IEEE Nanotechnology Materials and Devices Conference (NMDC)

Christopher Homes

Progress in High-Dielectric Constant Materials

Christopher Homes, Brookhaven National Laboratory


The static dielectric constant of a material Ɛ0 is a scaling factor for capacitors and the devices based upon them; the larger the dielectric constant, the greater the degree of miniaturization. Materials with a dielectric constant greater than that of silicon nitride (Ɛ0 ~ 7) are referred to as high-dielectric constant materials. Values of Ɛ0 ~ 100 are typical in rutile (titanium dioxide); however, values in excess of 104 are observed in barium titanate in the region of the ferroelectric transition – while this value is impressive, it is not very useful due to the strong temperature dependence. The observation of Ɛ0 ~ 105 in the calcium copper titanate (CaCu3Ti4O12) material sparked considerable interest because it showed little temperature dependence between 100 – 600 K. Optical and impedance spectroscopies revealed that the high dielectric constant in this material was ultimately due to the extrinsic internal boundary layer capacitance effect. Unfortunately, the dielectric losses in these materials are relatively high. A new strategy to achieve high dielectric permittivity with low loss involves using localized lattice defect states through ambipolar co-doping; these intrinsic defect complexes give rise to strong dipoles that are responsible for Ɛ0 in excess of 104, with exceptionally low dielectric losses over most of the radio frequency range and excellent thermal stability, will allow further scaling advances in electronic devices.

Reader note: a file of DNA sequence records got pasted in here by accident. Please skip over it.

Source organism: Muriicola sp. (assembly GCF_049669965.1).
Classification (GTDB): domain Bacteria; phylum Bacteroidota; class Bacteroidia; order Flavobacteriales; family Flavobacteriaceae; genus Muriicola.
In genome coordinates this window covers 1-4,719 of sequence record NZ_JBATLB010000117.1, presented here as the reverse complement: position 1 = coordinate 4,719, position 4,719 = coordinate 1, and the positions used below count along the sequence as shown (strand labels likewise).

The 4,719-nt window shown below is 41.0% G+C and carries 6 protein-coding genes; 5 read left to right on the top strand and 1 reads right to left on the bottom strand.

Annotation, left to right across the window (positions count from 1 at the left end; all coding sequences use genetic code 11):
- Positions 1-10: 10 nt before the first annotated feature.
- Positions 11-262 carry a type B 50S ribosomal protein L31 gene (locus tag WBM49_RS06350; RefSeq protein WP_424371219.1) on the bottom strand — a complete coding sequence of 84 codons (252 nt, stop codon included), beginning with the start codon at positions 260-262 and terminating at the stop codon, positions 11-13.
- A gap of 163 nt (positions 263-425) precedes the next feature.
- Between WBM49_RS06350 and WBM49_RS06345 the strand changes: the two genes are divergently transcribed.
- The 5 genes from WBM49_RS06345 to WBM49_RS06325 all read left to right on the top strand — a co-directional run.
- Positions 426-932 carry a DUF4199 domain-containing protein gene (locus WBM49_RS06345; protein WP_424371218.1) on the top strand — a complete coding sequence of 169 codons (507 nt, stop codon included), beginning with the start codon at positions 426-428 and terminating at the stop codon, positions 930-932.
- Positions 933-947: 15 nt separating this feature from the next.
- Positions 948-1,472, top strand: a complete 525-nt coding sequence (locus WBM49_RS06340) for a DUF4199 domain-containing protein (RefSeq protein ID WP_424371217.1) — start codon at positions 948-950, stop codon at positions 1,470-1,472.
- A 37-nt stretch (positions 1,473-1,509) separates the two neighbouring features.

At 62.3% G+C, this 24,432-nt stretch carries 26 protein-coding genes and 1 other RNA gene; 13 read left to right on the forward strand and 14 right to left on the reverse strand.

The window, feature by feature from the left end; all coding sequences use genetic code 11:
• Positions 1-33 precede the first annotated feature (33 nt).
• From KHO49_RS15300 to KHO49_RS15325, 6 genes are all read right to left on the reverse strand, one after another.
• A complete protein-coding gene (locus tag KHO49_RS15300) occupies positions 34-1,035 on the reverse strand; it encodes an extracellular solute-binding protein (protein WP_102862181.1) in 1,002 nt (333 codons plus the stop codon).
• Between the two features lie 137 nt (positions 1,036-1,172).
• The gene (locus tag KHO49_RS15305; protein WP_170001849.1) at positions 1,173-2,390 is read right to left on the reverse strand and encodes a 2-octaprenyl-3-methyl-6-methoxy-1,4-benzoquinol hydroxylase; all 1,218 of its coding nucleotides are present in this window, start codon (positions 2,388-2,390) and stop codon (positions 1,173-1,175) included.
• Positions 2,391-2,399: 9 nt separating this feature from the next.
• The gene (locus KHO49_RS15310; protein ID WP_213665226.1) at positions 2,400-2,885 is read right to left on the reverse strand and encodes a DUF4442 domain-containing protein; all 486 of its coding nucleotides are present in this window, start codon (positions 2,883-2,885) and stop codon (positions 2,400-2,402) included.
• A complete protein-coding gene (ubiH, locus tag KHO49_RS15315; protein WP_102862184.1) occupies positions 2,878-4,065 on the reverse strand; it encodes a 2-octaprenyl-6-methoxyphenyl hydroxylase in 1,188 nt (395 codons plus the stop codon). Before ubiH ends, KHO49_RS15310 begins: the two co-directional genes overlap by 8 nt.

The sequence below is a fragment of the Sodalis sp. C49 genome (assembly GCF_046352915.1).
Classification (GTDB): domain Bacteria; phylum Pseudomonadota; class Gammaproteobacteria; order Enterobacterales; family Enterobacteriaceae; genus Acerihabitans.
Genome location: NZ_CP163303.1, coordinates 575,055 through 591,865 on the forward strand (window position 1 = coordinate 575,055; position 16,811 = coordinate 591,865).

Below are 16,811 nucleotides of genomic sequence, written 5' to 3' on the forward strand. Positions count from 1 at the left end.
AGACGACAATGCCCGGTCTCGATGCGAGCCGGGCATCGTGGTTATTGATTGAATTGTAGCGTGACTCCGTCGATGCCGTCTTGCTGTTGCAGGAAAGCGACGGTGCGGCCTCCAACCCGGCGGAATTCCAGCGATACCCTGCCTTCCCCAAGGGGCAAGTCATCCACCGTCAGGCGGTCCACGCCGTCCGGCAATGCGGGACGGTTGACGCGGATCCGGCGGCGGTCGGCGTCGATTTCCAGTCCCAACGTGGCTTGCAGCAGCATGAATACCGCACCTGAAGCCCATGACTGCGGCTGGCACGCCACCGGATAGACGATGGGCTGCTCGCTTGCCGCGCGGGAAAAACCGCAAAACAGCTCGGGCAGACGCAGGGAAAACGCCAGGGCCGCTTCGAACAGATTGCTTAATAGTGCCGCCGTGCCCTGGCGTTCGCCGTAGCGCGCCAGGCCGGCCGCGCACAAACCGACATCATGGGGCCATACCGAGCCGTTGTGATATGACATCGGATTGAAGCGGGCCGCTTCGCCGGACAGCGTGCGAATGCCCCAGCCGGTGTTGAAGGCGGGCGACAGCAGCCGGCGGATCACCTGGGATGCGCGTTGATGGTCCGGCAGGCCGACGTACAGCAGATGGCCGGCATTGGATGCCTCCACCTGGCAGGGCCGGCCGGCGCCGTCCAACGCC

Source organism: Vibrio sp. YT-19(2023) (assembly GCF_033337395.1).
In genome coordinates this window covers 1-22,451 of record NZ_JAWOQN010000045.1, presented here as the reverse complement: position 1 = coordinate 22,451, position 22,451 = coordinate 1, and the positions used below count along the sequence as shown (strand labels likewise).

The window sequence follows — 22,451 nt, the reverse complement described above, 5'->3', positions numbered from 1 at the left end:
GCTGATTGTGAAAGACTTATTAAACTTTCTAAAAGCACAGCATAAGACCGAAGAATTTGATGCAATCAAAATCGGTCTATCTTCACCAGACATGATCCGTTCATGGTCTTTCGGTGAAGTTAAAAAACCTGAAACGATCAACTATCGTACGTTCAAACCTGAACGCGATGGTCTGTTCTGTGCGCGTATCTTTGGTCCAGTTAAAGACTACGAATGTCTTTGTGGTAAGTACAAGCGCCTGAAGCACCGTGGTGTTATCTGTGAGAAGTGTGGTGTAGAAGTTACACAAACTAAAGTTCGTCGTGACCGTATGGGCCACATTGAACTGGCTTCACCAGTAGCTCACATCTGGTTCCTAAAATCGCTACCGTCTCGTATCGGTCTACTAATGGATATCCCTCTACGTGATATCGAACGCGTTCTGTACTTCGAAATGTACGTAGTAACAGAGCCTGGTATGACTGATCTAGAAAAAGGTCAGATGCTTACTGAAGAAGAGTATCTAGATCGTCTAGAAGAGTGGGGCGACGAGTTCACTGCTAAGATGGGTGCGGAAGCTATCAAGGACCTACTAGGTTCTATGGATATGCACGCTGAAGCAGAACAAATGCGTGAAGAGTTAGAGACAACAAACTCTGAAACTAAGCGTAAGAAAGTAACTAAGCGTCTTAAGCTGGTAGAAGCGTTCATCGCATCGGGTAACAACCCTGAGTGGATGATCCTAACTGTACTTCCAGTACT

Christopher Homes is a Physicist (with tenure) and a member of the Electron Spectroscopy Group in the Condensed Matter Physics and Material Science Department at Brookhaven National Laboratory (BNL). His research is focused on the complex optical properties of quantum materials, including topological and strongly correlated electron systems, with an emphasis on emergent phenomena. Previous work has examined the optical properties of the cuprate and iron-based superconductors, as well as high-dielectric constant materials; recent work deals mainly with the Dirac and Weyl semimetals. Prior to arriving at BNL in 1996, he was a postdoctoral fellow at Simon Fraser and McMaster University. He received his M.Sc. and Ph.D. in physics from the University of British Columbia, and his B.Sc. in physics from McMaster University. He is a Fellow of the American Physical Society and a recipient of the Brookhaven Science and Technology Award.


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